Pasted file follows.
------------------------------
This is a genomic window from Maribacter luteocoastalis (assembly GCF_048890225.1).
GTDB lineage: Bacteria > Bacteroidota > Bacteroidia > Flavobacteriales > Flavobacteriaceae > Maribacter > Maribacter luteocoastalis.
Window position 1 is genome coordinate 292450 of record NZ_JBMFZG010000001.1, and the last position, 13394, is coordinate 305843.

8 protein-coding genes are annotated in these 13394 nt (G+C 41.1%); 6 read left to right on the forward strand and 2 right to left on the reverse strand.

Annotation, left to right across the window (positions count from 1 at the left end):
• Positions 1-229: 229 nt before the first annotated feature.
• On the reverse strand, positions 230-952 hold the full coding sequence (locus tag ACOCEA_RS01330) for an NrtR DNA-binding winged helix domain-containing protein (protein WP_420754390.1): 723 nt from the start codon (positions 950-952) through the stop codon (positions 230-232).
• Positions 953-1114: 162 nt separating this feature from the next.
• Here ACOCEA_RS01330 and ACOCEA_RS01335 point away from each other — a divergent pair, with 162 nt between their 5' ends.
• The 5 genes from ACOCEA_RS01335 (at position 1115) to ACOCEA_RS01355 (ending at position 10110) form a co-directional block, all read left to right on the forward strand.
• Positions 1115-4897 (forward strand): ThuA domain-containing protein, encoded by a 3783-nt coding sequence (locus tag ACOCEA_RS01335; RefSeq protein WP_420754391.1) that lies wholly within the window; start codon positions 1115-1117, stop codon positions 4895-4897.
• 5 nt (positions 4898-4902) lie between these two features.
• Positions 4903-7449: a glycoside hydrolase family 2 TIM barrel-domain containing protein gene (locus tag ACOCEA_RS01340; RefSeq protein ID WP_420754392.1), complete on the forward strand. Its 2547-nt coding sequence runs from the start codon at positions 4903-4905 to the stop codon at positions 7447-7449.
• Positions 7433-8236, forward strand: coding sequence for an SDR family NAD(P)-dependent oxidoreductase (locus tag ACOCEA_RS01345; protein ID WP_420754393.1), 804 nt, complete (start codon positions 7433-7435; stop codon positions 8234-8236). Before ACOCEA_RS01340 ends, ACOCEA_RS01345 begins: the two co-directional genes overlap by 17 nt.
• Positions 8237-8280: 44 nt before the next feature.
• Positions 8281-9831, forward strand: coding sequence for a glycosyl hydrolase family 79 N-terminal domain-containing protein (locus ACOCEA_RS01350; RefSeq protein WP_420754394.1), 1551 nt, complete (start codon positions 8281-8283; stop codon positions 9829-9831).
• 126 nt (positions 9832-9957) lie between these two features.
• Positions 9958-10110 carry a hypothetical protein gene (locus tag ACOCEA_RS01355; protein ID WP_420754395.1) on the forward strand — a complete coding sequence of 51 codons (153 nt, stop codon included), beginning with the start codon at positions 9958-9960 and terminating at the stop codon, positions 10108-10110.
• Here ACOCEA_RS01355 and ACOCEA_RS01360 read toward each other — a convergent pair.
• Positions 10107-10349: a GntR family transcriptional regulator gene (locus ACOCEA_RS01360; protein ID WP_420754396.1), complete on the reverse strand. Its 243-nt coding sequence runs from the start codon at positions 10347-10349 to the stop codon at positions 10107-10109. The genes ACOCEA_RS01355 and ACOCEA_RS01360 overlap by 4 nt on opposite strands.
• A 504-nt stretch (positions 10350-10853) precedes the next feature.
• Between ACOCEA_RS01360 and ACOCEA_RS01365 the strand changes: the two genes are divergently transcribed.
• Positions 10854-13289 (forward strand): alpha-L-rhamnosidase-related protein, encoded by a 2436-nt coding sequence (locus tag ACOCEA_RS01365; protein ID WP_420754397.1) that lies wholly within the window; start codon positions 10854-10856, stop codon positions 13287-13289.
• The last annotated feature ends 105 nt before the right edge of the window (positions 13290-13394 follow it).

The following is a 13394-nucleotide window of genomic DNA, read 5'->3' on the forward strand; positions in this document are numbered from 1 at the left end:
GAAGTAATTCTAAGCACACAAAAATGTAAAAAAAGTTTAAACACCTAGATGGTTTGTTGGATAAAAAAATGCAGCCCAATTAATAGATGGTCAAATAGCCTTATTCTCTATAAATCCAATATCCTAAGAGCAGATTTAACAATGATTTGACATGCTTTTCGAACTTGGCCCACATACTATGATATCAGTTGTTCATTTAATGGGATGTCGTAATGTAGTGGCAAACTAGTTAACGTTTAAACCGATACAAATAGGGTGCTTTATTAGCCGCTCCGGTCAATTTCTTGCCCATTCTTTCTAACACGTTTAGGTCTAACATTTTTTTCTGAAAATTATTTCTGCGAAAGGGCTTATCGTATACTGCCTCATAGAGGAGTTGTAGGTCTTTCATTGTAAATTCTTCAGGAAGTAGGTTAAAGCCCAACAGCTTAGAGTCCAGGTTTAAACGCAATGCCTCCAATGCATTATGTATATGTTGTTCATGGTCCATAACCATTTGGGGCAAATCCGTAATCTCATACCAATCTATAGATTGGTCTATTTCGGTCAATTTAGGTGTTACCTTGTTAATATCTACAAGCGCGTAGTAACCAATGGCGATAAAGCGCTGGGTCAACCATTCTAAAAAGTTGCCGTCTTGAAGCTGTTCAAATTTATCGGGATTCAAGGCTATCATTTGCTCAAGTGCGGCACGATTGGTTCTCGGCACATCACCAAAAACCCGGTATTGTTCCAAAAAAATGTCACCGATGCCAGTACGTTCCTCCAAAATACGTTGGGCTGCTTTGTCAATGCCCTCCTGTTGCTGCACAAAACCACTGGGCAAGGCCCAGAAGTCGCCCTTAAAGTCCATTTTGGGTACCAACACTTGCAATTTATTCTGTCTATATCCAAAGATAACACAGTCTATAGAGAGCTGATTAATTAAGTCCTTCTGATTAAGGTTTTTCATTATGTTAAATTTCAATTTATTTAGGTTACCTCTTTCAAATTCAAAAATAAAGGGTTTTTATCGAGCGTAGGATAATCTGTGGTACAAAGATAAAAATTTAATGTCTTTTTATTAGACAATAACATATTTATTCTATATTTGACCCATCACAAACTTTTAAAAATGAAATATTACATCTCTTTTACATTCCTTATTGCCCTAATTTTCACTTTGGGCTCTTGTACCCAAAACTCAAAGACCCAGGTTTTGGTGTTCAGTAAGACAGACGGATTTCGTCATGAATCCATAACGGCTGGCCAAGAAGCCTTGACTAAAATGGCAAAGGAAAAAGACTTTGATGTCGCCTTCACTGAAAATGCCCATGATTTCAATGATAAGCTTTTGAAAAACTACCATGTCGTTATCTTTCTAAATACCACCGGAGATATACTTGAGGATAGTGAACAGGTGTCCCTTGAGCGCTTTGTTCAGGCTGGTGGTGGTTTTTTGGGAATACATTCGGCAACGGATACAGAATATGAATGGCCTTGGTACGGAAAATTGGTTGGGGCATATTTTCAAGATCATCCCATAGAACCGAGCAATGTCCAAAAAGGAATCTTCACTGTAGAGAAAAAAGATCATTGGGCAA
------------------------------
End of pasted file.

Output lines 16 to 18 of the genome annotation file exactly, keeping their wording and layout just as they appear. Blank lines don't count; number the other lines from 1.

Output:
• Positions 8281-9831, forward strand: coding sequence for a glycosyl hydrolase family 79 N-terminal domain-containing protein (locus ACOCEA_RS01350; RefSeq protein WP_420754394.1), 1551 nt, complete (start codon positions 8281-8283; stop codon positions 9829-9831).
• 126 nt (positions 9832-9957) lie between these two features.
• Positions 9958-10110 carry a hypothetical protein gene (locus tag ACOCEA_RS01355; protein ID WP_420754395.1) on the forward strand — a complete coding sequence of 51 codons (153 nt, stop codon included), beginning with the start codon at positions 9958-9960 and terminating at the stop codon, positions 10108-10110.